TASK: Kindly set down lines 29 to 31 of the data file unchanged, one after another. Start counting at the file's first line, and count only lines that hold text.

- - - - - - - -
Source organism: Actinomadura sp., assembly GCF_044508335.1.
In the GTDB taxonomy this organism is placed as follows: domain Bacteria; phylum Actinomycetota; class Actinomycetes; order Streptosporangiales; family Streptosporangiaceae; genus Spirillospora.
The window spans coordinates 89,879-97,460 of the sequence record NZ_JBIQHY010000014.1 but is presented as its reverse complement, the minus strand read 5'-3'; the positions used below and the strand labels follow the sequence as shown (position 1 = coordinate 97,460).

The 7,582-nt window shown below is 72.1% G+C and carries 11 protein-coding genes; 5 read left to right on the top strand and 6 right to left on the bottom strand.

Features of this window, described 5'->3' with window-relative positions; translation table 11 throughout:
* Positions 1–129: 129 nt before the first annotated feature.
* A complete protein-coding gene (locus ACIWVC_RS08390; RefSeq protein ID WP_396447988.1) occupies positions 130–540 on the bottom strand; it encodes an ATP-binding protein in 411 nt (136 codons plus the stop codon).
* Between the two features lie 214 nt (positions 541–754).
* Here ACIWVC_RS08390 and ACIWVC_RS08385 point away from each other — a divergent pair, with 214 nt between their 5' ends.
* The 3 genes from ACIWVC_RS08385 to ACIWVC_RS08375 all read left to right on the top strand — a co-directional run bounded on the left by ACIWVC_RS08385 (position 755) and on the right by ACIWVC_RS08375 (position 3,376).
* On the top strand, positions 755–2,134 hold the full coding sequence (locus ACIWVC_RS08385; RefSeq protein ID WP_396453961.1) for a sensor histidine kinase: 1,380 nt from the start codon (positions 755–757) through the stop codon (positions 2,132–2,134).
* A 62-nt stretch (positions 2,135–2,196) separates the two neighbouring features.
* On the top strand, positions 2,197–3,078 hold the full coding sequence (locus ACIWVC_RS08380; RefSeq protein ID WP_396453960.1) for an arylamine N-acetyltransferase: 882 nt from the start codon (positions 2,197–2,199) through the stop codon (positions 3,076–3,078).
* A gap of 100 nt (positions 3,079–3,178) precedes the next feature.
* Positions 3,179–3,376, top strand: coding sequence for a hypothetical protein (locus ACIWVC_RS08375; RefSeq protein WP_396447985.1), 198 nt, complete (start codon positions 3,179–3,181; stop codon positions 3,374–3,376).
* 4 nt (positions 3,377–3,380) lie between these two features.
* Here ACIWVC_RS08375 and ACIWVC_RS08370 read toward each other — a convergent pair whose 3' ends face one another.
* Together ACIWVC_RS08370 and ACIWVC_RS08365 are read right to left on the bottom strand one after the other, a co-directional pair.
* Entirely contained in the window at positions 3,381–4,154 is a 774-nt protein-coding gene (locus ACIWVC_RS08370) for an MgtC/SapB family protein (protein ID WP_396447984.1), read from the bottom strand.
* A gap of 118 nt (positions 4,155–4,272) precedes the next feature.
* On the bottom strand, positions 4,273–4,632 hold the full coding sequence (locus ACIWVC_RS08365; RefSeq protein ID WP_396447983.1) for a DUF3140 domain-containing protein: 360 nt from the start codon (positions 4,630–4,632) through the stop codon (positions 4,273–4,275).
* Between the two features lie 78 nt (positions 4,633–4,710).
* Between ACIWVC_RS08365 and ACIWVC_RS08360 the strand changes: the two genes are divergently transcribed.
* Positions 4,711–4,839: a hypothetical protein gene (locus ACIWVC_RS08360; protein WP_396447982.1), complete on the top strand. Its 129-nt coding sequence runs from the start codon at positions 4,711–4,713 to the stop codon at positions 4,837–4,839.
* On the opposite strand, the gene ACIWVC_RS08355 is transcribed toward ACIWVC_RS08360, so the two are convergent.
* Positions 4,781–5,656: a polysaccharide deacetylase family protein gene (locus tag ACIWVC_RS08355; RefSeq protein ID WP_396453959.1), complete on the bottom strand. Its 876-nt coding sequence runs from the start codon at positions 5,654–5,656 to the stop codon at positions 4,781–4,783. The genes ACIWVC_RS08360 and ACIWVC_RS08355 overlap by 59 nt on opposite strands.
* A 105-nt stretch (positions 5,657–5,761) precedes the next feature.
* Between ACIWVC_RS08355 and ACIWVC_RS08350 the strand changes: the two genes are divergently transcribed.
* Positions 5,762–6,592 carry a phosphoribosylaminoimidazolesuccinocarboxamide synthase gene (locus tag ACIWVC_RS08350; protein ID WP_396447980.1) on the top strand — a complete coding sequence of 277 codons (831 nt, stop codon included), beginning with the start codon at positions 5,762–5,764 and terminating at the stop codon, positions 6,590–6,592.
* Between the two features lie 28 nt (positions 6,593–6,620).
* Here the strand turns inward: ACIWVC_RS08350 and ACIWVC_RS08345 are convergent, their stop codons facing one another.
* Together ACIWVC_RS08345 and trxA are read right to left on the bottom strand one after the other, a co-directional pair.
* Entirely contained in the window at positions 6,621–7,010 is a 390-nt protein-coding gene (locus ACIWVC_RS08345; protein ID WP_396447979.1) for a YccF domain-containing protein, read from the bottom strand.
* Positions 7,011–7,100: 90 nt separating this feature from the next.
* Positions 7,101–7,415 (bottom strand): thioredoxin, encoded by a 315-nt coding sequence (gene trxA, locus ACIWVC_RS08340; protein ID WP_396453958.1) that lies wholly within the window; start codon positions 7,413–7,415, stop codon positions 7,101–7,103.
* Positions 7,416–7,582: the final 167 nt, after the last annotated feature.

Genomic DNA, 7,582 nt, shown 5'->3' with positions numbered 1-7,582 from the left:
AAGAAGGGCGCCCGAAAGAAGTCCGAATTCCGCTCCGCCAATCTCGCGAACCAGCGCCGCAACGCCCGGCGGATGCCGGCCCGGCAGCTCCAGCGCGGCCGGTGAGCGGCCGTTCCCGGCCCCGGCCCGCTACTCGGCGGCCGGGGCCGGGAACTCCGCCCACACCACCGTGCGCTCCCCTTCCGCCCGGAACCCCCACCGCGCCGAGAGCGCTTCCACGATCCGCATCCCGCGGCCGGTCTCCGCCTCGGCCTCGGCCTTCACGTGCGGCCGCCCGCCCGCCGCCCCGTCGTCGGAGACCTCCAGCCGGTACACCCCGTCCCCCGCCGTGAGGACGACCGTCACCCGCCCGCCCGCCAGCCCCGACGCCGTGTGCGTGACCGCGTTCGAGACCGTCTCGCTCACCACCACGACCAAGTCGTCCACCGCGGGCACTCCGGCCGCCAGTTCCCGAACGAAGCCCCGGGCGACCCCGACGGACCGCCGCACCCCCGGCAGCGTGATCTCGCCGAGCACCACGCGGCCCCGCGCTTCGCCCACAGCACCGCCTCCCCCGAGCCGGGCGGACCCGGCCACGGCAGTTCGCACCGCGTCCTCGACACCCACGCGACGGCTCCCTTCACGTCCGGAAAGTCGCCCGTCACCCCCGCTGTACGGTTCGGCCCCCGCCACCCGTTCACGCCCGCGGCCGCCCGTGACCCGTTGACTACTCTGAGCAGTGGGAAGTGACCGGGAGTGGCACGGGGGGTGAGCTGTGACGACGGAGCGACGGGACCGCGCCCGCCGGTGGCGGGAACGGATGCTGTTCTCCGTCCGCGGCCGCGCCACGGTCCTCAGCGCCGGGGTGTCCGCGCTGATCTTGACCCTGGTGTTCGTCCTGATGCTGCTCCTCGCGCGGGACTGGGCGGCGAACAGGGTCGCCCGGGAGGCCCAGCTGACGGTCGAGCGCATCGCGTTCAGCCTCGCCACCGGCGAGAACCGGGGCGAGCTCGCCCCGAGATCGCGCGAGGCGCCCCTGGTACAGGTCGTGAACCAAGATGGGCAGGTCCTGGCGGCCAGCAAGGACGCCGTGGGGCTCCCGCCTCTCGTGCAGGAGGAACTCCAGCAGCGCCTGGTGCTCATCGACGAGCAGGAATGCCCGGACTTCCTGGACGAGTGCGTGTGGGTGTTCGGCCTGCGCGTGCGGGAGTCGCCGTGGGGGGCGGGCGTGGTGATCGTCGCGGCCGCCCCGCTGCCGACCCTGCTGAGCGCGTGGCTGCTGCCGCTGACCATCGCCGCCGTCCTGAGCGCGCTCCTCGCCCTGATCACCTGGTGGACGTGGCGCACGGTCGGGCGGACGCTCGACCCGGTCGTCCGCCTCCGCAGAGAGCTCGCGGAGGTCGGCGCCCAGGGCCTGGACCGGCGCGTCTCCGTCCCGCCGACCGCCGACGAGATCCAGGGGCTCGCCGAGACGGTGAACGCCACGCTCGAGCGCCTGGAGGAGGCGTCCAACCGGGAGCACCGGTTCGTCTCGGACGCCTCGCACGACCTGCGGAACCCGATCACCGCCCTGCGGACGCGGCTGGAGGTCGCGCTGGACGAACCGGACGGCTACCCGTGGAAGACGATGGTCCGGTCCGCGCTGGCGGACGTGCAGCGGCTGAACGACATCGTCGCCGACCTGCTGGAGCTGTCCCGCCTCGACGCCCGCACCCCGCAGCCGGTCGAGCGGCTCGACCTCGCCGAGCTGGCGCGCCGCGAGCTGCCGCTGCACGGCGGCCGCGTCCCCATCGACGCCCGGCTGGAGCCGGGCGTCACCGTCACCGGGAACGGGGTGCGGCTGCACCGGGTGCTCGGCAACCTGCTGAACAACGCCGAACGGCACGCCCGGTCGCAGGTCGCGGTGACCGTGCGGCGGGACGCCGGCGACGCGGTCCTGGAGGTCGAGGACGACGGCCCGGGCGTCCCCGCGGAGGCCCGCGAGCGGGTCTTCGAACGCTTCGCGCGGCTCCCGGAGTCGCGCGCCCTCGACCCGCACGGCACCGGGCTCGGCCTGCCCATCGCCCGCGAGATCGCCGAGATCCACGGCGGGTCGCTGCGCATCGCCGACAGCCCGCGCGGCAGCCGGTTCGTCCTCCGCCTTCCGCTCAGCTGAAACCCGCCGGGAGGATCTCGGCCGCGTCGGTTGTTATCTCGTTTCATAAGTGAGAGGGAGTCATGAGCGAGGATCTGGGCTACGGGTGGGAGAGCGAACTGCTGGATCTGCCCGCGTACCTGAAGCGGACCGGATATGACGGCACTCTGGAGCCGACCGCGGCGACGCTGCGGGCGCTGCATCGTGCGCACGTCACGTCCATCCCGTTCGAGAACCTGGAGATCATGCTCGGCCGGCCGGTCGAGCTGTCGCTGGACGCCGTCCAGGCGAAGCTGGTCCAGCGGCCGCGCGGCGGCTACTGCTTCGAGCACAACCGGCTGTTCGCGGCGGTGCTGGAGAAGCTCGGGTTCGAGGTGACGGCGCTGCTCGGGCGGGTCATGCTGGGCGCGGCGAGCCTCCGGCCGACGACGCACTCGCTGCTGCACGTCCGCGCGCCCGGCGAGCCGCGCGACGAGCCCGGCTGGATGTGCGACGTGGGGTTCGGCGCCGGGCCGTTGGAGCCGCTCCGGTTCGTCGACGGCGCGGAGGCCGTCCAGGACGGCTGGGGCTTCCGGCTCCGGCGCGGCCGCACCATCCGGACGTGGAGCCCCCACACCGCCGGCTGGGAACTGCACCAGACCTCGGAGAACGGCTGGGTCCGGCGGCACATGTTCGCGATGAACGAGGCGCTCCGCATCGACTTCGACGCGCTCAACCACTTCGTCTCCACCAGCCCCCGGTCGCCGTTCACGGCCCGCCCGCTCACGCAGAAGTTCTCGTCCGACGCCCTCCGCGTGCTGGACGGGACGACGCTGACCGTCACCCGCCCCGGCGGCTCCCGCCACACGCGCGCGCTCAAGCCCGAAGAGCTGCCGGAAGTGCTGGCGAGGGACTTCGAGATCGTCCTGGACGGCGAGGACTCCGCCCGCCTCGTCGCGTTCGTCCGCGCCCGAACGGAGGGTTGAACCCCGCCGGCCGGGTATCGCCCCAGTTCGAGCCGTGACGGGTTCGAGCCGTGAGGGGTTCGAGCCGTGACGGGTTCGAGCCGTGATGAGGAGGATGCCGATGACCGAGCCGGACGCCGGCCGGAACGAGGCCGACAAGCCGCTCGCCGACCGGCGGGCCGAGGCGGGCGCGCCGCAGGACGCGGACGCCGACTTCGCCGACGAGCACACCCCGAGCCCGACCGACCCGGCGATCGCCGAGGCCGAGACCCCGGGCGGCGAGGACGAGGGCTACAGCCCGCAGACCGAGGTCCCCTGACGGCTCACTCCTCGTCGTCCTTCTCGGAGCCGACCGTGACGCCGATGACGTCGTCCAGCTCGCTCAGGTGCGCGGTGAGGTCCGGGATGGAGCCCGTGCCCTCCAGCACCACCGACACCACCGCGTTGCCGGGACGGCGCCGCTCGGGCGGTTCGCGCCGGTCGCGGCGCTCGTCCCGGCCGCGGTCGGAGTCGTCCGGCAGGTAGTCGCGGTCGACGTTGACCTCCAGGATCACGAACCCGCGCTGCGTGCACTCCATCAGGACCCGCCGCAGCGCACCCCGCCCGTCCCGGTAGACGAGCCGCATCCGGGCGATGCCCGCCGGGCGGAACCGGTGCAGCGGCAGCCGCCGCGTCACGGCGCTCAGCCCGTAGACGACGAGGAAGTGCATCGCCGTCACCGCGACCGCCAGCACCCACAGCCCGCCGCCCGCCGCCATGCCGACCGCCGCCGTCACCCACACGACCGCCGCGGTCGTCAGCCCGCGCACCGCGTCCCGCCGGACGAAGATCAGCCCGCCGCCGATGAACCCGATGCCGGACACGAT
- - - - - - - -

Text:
* Positions 5,762–6,592 carry a phosphoribosylaminoimidazolesuccinocarboxamide synthase gene (locus tag ACIWVC_RS08350; protein ID WP_396447980.1) on the top strand — a complete coding sequence of 277 codons (831 nt, stop codon included), beginning with the start codon at positions 5,762–5,764 and terminating at the stop codon, positions 6,590–6,592.
* Between the two features lie 28 nt (positions 6,593–6,620).
* Here the strand turns inward: ACIWVC_RS08350 and ACIWVC_RS08345 are convergent, their stop codons facing one another.